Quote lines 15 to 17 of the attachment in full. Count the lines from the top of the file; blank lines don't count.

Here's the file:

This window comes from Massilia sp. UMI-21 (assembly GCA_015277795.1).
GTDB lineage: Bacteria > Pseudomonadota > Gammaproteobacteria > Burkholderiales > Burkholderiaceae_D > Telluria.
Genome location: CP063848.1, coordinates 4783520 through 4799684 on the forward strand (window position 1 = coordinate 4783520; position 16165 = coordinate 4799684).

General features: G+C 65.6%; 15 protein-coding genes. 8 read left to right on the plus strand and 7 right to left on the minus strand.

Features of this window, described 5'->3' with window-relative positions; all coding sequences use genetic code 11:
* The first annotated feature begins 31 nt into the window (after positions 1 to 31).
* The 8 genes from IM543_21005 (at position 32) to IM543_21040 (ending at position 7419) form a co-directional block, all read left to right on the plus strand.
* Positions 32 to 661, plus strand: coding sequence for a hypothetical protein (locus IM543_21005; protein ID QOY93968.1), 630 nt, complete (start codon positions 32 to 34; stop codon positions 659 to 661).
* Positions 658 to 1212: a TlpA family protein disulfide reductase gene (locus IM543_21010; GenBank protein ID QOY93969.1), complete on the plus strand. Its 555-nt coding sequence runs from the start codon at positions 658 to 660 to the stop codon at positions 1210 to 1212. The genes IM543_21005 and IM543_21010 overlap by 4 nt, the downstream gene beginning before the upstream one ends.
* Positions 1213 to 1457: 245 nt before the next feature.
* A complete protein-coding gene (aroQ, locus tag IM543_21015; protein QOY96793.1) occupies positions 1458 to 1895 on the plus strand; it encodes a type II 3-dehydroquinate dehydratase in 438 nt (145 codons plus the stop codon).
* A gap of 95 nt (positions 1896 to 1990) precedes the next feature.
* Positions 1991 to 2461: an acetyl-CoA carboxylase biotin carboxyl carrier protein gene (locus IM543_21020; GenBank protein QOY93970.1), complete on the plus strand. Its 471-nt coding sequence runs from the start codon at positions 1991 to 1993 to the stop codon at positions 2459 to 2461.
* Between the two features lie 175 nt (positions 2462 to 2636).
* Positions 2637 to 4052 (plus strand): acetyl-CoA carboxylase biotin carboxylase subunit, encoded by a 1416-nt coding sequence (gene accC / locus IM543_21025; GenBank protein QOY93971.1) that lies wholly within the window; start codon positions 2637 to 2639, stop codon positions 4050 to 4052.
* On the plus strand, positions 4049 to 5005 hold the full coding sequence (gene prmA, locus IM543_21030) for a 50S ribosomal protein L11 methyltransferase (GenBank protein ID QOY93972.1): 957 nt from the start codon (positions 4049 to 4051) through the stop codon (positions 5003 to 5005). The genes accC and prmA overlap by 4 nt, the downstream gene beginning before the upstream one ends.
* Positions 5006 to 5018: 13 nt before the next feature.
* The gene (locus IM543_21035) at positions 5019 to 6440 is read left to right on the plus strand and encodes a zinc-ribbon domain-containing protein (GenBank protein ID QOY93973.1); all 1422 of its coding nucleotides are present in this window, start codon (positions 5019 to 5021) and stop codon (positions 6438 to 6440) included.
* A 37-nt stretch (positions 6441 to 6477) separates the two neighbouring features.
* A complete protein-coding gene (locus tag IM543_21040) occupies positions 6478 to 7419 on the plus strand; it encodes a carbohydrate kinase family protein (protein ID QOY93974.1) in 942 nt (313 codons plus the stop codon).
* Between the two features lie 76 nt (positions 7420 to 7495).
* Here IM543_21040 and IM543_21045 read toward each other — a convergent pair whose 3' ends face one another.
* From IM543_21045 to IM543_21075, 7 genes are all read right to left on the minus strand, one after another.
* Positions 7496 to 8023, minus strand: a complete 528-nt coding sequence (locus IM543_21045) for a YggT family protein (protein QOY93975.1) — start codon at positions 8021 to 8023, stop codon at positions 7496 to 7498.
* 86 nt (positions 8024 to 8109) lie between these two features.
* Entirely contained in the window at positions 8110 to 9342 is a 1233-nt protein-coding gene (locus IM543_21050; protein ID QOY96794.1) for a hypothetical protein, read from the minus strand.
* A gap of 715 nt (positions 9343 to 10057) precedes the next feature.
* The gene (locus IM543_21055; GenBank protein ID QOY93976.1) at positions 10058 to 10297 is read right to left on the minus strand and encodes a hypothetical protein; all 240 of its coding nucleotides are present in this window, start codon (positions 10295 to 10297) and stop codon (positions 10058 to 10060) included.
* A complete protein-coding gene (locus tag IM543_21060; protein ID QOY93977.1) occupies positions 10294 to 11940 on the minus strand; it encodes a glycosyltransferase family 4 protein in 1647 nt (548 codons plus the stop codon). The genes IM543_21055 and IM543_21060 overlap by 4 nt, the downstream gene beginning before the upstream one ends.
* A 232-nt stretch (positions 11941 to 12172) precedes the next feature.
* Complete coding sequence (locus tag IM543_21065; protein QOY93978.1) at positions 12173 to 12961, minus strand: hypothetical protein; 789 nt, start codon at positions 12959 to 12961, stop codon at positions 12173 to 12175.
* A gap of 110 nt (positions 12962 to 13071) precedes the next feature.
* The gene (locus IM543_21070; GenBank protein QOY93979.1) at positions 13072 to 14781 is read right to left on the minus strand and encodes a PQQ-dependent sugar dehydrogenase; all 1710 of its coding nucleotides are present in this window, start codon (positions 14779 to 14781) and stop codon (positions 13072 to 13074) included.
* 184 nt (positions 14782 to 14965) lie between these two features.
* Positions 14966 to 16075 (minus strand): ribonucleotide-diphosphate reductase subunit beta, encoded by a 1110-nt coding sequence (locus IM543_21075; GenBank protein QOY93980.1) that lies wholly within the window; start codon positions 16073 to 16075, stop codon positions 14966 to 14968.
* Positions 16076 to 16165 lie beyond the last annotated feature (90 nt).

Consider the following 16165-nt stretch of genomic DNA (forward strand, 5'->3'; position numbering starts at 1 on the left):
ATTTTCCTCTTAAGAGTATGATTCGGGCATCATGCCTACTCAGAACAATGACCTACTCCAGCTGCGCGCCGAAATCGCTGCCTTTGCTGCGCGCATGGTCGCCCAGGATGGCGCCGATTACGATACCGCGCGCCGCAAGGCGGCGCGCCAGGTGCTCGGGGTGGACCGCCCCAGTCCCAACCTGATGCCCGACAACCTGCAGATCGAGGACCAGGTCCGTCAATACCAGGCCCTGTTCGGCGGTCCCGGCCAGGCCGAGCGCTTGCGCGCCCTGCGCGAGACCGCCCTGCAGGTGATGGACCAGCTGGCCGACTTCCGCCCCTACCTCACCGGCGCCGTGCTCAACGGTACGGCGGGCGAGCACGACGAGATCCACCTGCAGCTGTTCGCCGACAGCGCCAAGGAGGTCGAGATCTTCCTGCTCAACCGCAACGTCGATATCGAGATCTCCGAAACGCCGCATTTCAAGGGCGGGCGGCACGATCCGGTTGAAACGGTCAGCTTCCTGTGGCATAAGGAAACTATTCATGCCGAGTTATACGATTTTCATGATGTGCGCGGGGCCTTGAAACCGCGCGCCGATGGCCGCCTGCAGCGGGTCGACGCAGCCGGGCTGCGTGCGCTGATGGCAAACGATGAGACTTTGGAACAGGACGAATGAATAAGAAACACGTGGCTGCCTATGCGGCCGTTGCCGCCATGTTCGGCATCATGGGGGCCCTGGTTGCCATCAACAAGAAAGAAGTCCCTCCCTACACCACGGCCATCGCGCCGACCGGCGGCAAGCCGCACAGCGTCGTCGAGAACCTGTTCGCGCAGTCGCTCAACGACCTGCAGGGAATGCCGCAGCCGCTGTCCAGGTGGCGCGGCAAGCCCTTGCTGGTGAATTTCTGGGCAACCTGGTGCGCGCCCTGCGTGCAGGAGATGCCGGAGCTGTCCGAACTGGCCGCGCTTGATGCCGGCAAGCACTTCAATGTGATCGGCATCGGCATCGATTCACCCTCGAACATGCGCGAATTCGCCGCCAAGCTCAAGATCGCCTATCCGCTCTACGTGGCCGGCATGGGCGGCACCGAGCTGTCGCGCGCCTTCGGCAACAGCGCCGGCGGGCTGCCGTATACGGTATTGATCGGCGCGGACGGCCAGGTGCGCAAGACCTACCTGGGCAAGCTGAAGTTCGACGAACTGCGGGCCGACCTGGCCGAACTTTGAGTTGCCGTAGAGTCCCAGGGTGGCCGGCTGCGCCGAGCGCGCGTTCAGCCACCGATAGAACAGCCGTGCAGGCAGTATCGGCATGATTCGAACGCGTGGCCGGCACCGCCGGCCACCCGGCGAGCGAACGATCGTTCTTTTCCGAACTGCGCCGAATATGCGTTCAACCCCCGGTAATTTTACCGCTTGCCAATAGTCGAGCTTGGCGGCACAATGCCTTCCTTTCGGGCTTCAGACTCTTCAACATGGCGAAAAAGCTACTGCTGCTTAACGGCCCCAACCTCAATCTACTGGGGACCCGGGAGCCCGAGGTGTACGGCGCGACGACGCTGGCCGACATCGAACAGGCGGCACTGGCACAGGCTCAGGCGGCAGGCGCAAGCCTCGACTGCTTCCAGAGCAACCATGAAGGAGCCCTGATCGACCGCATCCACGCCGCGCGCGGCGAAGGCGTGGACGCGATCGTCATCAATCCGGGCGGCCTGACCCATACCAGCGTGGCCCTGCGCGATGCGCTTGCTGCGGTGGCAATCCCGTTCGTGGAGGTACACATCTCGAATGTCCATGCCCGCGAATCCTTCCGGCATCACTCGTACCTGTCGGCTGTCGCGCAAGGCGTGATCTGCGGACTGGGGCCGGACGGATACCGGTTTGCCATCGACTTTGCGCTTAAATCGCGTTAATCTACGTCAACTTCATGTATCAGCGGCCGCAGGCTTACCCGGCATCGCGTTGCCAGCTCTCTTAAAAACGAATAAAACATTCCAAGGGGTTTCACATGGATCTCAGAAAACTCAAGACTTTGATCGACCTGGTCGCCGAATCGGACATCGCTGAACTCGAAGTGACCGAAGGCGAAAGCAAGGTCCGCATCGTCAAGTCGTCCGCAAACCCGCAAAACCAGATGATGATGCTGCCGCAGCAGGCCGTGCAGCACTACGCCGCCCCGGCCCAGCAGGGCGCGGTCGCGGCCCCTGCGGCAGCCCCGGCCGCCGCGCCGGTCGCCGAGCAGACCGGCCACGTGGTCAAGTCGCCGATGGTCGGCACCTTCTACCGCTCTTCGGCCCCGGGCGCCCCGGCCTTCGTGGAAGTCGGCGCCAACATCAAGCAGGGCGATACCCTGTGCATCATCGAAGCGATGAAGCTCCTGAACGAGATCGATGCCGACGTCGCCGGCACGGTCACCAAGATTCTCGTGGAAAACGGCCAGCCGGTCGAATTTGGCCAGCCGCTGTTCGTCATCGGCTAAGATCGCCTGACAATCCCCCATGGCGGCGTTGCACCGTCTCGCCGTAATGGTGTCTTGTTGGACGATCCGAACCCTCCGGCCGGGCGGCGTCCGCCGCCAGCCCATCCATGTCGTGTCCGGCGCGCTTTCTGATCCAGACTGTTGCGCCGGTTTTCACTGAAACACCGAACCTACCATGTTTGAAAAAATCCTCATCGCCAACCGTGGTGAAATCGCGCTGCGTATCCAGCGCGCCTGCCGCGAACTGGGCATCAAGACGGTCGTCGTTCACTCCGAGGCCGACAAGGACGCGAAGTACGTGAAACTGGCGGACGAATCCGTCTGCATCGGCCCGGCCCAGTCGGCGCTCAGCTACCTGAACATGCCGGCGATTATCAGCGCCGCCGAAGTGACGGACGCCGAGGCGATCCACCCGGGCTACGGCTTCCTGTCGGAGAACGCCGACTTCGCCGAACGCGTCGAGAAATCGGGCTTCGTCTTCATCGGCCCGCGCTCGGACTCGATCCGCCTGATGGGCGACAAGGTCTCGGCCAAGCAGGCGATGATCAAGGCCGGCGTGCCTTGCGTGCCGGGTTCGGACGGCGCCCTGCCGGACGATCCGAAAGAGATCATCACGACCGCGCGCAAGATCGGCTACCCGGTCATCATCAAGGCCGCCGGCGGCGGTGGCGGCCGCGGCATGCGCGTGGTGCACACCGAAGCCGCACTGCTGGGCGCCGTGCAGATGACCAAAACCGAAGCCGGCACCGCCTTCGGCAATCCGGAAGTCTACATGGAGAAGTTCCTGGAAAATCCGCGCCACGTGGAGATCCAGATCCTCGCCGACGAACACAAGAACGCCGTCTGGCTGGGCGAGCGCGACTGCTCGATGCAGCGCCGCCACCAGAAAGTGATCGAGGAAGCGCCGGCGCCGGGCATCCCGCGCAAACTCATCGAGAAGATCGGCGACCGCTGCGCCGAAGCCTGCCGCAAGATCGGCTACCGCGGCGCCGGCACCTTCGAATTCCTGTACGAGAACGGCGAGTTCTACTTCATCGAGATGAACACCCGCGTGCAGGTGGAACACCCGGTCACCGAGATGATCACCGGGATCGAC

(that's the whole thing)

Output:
* Positions 2637 to 4052 (plus strand): acetyl-CoA carboxylase biotin carboxylase subunit, encoded by a 1416-nt coding sequence (gene accC / locus IM543_21025; GenBank protein QOY93971.1) that lies wholly within the window; start codon positions 2637 to 2639, stop codon positions 4050 to 4052.
* On the plus strand, positions 4049 to 5005 hold the full coding sequence (gene prmA, locus IM543_21030) for a 50S ribosomal protein L11 methyltransferase (GenBank protein ID QOY93972.1): 957 nt from the start codon (positions 4049 to 4051) through the stop codon (positions 5003 to 5005). The genes accC and prmA overlap by 4 nt, the downstream gene beginning before the upstream one ends.
* Positions 5006 to 5018: 13 nt before the next feature.